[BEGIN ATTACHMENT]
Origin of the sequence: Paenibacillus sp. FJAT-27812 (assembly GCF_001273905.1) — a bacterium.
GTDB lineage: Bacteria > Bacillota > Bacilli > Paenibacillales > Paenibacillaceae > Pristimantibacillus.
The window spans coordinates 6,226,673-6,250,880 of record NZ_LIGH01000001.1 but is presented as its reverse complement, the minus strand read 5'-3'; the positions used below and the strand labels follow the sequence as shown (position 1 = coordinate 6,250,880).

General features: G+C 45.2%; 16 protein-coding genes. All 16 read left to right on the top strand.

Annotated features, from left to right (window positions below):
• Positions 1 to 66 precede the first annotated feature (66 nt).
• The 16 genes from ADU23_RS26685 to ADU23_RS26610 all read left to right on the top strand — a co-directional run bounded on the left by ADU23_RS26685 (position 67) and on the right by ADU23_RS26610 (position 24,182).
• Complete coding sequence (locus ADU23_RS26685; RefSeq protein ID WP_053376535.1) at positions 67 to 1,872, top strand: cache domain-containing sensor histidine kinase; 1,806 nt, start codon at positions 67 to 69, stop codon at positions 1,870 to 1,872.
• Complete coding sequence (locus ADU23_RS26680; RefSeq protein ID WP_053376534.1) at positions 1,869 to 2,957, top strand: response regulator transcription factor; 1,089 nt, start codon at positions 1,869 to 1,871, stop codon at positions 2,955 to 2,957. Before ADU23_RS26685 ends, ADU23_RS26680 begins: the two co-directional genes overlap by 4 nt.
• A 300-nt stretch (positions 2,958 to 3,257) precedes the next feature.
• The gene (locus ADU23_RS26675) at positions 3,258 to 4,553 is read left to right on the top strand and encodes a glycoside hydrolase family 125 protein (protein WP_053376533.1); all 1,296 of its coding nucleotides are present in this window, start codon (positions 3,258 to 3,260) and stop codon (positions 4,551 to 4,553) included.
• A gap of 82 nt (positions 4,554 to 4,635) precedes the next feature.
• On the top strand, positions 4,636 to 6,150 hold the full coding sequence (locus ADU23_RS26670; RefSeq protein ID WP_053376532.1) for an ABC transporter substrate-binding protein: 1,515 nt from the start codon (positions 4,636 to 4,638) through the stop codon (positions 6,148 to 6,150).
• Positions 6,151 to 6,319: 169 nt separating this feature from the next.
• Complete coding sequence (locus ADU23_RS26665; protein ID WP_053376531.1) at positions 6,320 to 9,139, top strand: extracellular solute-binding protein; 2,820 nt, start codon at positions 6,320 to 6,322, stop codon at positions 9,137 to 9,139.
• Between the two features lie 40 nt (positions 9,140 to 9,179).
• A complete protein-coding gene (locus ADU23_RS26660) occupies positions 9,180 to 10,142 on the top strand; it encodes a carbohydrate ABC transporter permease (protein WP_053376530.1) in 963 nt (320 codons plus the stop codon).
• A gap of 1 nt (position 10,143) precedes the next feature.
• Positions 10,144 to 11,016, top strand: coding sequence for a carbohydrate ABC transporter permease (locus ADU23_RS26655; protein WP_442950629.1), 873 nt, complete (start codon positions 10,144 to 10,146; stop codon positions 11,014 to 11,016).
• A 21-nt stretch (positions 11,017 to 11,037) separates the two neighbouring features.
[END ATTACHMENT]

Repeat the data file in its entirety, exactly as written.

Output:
Origin of the sequence: Paenibacillus sp. FJAT-27812 (assembly GCF_001273905.1) — a bacterium.
GTDB lineage: Bacteria > Bacillota > Bacilli > Paenibacillales > Paenibacillaceae > Pristimantibacillus.
The window spans coordinates 6,226,673-6,250,880 of record NZ_LIGH01000001.1 but is presented as its reverse complement, the minus strand read 5'-3'; the positions used below and the strand labels follow the sequence as shown (position 1 = coordinate 6,250,880).

General features: G+C 45.2%; 16 protein-coding genes. All 16 read left to right on the top strand.

Annotated features, from left to right (window positions below):
• Positions 1 to 66 precede the first annotated feature (66 nt).
• The 16 genes from ADU23_RS26685 to ADU23_RS26610 all read left to right on the top strand — a co-directional run bounded on the left by ADU23_RS26685 (position 67) and on the right by ADU23_RS26610 (position 24,182).
• Complete coding sequence (locus ADU23_RS26685; RefSeq protein ID WP_053376535.1) at positions 67 to 1,872, top strand: cache domain-containing sensor histidine kinase; 1,806 nt, start codon at positions 67 to 69, stop codon at positions 1,870 to 1,872.
• Complete coding sequence (locus ADU23_RS26680; RefSeq protein ID WP_053376534.1) at positions 1,869 to 2,957, top strand: response regulator transcription factor; 1,089 nt, start codon at positions 1,869 to 1,871, stop codon at positions 2,955 to 2,957. Before ADU23_RS26685 ends, ADU23_RS26680 begins: the two co-directional genes overlap by 4 nt.
• A 300-nt stretch (positions 2,958 to 3,257) precedes the next feature.
• The gene (locus ADU23_RS26675) at positions 3,258 to 4,553 is read left to right on the top strand and encodes a glycoside hydrolase family 125 protein (protein WP_053376533.1); all 1,296 of its coding nucleotides are present in this window, start codon (positions 3,258 to 3,260) and stop codon (positions 4,551 to 4,553) included.
• A gap of 82 nt (positions 4,554 to 4,635) precedes the next feature.
• On the top strand, positions 4,636 to 6,150 hold the full coding sequence (locus ADU23_RS26670; RefSeq protein ID WP_053376532.1) for an ABC transporter substrate-binding protein: 1,515 nt from the start codon (positions 4,636 to 4,638) through the stop codon (positions 6,148 to 6,150).
• Positions 6,151 to 6,319: 169 nt separating this feature from the next.
• Complete coding sequence (locus ADU23_RS26665; protein ID WP_053376531.1) at positions 6,320 to 9,139, top strand: extracellular solute-binding protein; 2,820 nt, start codon at positions 6,320 to 6,322, stop codon at positions 9,137 to 9,139.
• Between the two features lie 40 nt (positions 9,140 to 9,179).
• A complete protein-coding gene (locus ADU23_RS26660) occupies positions 9,180 to 10,142 on the top strand; it encodes a carbohydrate ABC transporter permease (protein WP_053376530.1) in 963 nt (320 codons plus the stop codon).
• A gap of 1 nt (position 10,143) precedes the next feature.
• Positions 10,144 to 11,016, top strand: coding sequence for a carbohydrate ABC transporter permease (locus ADU23_RS26655; protein WP_442950629.1), 873 nt, complete (start codon positions 10,144 to 10,146; stop codon positions 11,014 to 11,016).
• A 21-nt stretch (positions 11,017 to 11,037) separates the two neighbouring features.